Here are but a few areas we recommend exploring for an authentic Boston bite.
“Boston’s highest-rent district houses some of the city’s most essential restaurants. Those in the mood for ultra-chic dining can find it within a stone’s throw of Newbury and Boylston, where classics like L’Espalier serve up course after course of creative, seasonal creations. Boston’s celebrity chefs have also set up shop in the neighborhood (Mistral), and hotel restaurants like Uni (where you can get the late-night ramen if you’re budget-conscious), Taj, and Bar Boulud are destinations in and of themselves. We’re also fans of the variety that you’ll find here, from the farm-to-fork philosophy at Post 390 to the stellar desserts at Deuxave. Check out the nouveau American brunches at Friendly Toast and Strip by Strega, and the fun takes on regional cuisine at spots like Mexican mainstay Lolita and Mediterranean Porto.” (credit: thrillist.com)
“This quaint neighborhood of art galleries and brownstones is an exceptionally trendy place right now, and it’s mostly because of the food. Head to any local spot, and you’re likely to find photographers mingling with restaurant publicists, aspiring style bloggers, and business people of all stripes. It’s the perfect place to grab brunch or find a fresh take on a particular culinary tradition. For instance, you can nab Spanish at Toro; Italian at Coppa, Bar Mezzana, or Anchovies; Japanese at Oishii, Latin at Orinoco, Cambodian at Elephant Walk, French at Gaslight, or Greek at Kava, just to name a few. You should also be sure to check out a Barbara Lynch spot like The Butcher Shop or B&G Oysters, and a few South End staples like the Buttery, Blackbird Doughnuts, and Tremont 647. The bar scene is exceptional, with cocktail-centric spaces like Wink & Nod (which also has its own culinary incubator) sprinkled through a landscape of wine bars and bustling nightlife locations (Beehive).” (credit: thrillist.com)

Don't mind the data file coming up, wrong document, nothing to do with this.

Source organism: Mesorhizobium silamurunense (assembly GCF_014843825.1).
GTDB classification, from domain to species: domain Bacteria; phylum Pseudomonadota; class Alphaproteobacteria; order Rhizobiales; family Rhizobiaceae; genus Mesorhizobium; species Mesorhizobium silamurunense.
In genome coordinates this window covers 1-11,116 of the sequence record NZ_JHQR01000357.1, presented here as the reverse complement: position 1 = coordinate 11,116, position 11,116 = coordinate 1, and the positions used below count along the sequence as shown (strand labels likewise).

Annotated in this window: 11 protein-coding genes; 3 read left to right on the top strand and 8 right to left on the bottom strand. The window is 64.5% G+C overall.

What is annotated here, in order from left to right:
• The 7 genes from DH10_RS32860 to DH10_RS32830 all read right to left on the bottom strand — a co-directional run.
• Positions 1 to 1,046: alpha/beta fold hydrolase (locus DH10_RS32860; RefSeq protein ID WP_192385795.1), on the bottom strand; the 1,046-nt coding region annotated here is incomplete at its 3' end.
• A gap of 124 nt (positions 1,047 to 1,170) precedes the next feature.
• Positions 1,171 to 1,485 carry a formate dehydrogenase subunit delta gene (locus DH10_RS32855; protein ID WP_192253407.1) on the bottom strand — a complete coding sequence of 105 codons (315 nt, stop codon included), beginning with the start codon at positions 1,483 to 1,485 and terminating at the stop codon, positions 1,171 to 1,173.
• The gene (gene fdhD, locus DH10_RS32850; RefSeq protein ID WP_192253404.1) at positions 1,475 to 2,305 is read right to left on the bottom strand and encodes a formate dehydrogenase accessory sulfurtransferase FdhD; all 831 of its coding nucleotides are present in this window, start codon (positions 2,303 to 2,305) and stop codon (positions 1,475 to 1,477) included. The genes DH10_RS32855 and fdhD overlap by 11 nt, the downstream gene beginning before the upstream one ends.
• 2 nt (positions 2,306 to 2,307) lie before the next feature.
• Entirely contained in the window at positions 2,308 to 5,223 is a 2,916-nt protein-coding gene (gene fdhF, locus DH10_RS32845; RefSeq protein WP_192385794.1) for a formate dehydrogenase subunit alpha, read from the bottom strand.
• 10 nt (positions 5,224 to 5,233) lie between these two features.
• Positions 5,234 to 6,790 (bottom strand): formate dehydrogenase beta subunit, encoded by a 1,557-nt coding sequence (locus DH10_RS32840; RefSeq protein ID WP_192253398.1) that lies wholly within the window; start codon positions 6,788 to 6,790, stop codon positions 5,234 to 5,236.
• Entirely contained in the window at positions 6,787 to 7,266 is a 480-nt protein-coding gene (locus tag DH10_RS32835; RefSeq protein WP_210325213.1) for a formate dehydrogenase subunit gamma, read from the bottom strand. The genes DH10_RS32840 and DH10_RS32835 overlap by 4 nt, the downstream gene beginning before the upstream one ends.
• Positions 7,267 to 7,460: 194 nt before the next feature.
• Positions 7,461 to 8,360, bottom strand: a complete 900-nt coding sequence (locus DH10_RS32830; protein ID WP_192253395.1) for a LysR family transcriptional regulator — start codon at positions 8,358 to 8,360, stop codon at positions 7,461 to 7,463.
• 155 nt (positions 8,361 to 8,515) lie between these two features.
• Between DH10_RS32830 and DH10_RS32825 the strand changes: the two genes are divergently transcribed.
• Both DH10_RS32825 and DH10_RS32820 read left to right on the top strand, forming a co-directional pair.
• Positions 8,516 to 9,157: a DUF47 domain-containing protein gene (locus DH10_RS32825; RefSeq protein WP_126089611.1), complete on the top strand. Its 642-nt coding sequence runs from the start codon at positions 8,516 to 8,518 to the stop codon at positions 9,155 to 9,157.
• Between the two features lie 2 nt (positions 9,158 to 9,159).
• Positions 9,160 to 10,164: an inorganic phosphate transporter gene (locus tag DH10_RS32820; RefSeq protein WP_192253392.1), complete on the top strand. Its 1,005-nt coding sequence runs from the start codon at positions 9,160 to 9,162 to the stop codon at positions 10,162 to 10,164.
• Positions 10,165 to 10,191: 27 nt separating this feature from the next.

“Italian is king in Boston’s vibrant Little Italy. Whether you’re looking for a chill panini place for lunch or the perfect pasta for date night, you’re bound to stumble on plenty in this cobblestoned neighborhood, and more are opening up every year. Our favorite of-the-moment Italian restaurants include Il Molo and Sfizi, and for those seeking the classics, Giacomo’s. Skip the long line at Mike’s Pastry and get your cannoli fix at Maria’s, Taranta, or one of the many cash-only espresso bars lining Hanover St.” (credit: thrillist.com)
“The area surrounding Boston Common is home to a number of fabulous restaurants, some of which are pretty prominent, while others are more on the DL. Among the former are see-and-be-seen, ultra-gorgeous Yvonne’s (known for serving up shareable feasts and inventive, large-format cocktails), Teatro, The Merchant, and MAST (Nutella pizza!). It’s also worth checking out the deliverers of some of the best bacon creations around, jm Curley, as well as hotel bars like the Avery bar at the Ritz (which has an enviable seasonal menu and a fireplace) and Highball Lounge. Don’t discount beautiful brunch spots like Bistro du Midi, which overlooks the public garden, and new-ish Greek eatery Doretta Taverna.” (credit: thrillist.com)
“The neighborhood between MGH and Downtown casts a wide net when it comes to cuisine. The area's iconic brick roads and brownstones are surrounded by high-end places that fit the aesthetic, such as Barbara Lynch’s No. 9 Park and wine lovers’ retreat Bin 26 Enoteca. You can also get beautifully prepared exotic meats (with drinks to match) at the Tip Tap Room, and nouveau Italian at Grotto. It’s also an exceptionally pretty part of town to wander around in and see what you find... the pickings are anything but slim.” (credit: thrillist.com)
Whether you must make a quick purchase or are looking forward to a leisurely afternoon of shopping, you'll find everything you need among more than 200 retailers and 300 independent jewelers in Downtown Boston.
Fanuil Hall Marketplace
Faneuil Hall Marketplace is Boston shopping at its best with more than 100 of the finest shops and specialty pushcarts. Locally-owned treasures, nationally recognized retailers, and the Bullmarket...the world's first "fleet" of wholly unique pushcarts featuring New England artisans and their fabulous wares.
Boston Public Market